Recap from It's a Free Country.
Welcome to Politics Bites, where every afternoon at It's A Free Country, we bring you the unmissable quotes from the morning's political conversations on WNYC. Today on the Brian Lehrer Show, Mitt Romney says if the safety net for the very poor needs repair, he'll fix it. Melissa Boteach, poverty expert and manager of the Half in Ten Campaign at the Center for American Progress Action Fund, offered suggestions on where to start.
Should Romney be concerned?
"I'm not concerned about the very poor," was the political shot heard round the world this week, courtesy of one Willard Mitt Romney. "We have a safety net there. If it needs repair, I'll fix it."
Watching the full clip, it's clear what Mitt means to say: there are programs in place to help the poorest Americans; the rich don't need any help from the government; so I'm concerned with helping middle income Americans, who don't seem to get any help.
On its own, though, it sounds like another in a long string of gaffes ("I like being able to fire people"; "Ten thousand dollars?") that have painted Romney into the out-of-touch-rich-guy corner, which he's been meaning to escape for a while now.
Is Mitt right? Is there a proper safety net for the poor? Does it do what it's supposed to do? Are there holes? And if so, where?
Here a hole, there a hole
Melissa Boteach of the Half in Ten Campaign at the Center for American Progress Action Fund said that some areas of the net are stronger than others. Certain programs, like affordable housing initiatives and energy assistance, are funded through discretionary spending that Congress allocates each year, and didn't keep up with demand as the recession deepened.
There is not a single congressional district in the entire country where a full-time minimum wage worker with kids can afford fair market rent for a two bedroom apartment. Only one in four people across the country gets any kind of housing assistance, and the waiting list for a Section 8 voucher is often so long that they're closed.
That's one place where there's a hole, but there are other places where Boteach said there actually was a responsive safety net that Governor Romney has proposed to slash.
Because of the increase in the food stamp program from the Recovery Act, hunger didn't really rise during the recession, despite increased poverty and unemployment. We need to be talking about things when they're working; unfortunately, Governor Romney has endorsed cutting $127 billion from the program, which would kick about 8 million people off of food stamps.
The (offensive) 'hammock' analogy
Callers offered their experience with other holes in the net: dentists not taking Medicaid; food stamps not providing enough of a daily allowance to afford fruits and vegetables; subsidized child care not available to a parent for the duration of their undergraduate education.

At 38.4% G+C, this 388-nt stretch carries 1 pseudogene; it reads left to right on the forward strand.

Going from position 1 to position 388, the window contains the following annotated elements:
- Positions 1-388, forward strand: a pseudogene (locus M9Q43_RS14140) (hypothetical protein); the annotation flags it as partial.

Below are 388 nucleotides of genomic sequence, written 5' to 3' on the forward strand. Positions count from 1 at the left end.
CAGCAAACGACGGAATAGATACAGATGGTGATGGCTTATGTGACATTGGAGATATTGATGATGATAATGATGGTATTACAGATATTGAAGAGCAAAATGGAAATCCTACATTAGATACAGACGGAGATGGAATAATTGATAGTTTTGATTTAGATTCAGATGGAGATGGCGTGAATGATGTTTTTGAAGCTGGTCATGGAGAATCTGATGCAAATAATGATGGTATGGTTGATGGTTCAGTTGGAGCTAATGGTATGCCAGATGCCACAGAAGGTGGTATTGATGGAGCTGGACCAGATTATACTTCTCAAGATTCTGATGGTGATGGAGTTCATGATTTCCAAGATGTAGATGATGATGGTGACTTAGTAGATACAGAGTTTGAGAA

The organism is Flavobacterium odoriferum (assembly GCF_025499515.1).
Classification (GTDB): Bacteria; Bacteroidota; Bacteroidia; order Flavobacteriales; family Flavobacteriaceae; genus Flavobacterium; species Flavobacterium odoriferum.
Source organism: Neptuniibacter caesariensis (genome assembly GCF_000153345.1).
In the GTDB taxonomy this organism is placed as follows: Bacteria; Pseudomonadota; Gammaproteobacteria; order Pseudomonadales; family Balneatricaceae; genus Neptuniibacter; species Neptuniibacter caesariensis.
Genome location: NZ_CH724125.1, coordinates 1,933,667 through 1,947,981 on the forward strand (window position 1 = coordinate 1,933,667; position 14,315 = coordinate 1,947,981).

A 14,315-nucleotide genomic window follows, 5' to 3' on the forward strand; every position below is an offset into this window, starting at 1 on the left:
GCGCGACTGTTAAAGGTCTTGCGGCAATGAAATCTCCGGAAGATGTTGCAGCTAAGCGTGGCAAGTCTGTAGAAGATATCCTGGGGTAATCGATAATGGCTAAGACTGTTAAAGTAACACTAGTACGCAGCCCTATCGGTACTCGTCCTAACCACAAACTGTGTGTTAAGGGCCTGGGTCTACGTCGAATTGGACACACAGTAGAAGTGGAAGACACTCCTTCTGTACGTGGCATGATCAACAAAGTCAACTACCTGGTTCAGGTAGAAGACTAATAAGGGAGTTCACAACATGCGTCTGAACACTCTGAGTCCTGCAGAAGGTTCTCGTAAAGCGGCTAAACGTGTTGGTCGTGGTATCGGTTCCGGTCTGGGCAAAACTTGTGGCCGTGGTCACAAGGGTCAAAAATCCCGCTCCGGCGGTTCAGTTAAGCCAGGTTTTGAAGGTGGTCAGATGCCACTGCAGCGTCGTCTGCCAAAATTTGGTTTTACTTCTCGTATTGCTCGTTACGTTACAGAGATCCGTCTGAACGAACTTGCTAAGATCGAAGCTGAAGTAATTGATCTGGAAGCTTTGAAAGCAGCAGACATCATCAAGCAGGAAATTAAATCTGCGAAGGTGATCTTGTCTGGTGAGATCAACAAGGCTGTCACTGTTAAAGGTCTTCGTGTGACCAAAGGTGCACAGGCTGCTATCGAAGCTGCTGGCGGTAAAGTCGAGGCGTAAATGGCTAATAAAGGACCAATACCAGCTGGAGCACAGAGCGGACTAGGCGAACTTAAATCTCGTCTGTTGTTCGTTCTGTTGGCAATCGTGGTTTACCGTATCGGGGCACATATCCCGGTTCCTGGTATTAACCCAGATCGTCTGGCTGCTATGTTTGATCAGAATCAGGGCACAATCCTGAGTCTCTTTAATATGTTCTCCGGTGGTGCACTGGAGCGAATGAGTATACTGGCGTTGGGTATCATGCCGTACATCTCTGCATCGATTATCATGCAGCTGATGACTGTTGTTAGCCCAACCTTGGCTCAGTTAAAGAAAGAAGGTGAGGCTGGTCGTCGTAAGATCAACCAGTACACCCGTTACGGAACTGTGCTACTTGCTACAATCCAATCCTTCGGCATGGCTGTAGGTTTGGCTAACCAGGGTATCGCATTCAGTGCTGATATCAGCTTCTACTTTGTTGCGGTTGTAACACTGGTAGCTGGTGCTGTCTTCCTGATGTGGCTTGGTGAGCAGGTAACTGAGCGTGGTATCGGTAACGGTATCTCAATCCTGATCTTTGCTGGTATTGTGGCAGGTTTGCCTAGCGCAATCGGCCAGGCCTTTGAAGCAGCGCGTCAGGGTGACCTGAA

Many of these anecdotes gave the lie to a common political interpretation of why people are poor and how they remain that way: the social safety net, instead of getting people back on their feet during tough times, has become "a hammock which lulls able-bodied people into lives of complacency and dependency," as House Republican Paul Ryan put it in his response to the State of the Union last year.
But Boteach said that poverty is not an uncommon experience for many Americans, and neither is using the safety net to rise above it. Between 2004 and 2008, one in three Americans were in poverty for at least two months. And this was before the Great Recession.
This is not some stagnant group of people that are just laying there on a hammock watching Oprah all day. They're people trying to work, trying to make it, and being paid low wages and oftentimes can't find a job in this economy. So that analogy is actually quite offensive to people who are really trying to make it.
Cutting taxes, cutting new holes
Mitt Romney says that he'd look at fixing the safety net only if the safety net needed fixing. It's not a priority: what are priorities are lower taxes and repealing "Obamacare."
But Boteach argues that repealing "Obamacare" would weaken an area of the safety net that's less expensive to shore up than the tax cuts sought by Romney. Not being concerned about the very poor could undermine the very rationale Romney gives for focusing his attention elsewhere.
His tax cuts to the one percent, over $2 trillion over ten years, would be more than his cuts to 72 million Americans' health care. We're looking at a massive transfer from people getting health care, by repealing the Affordable Care Act and Medicaid expansions, and channeling that money upward towards the one percent in the form of tax cuts.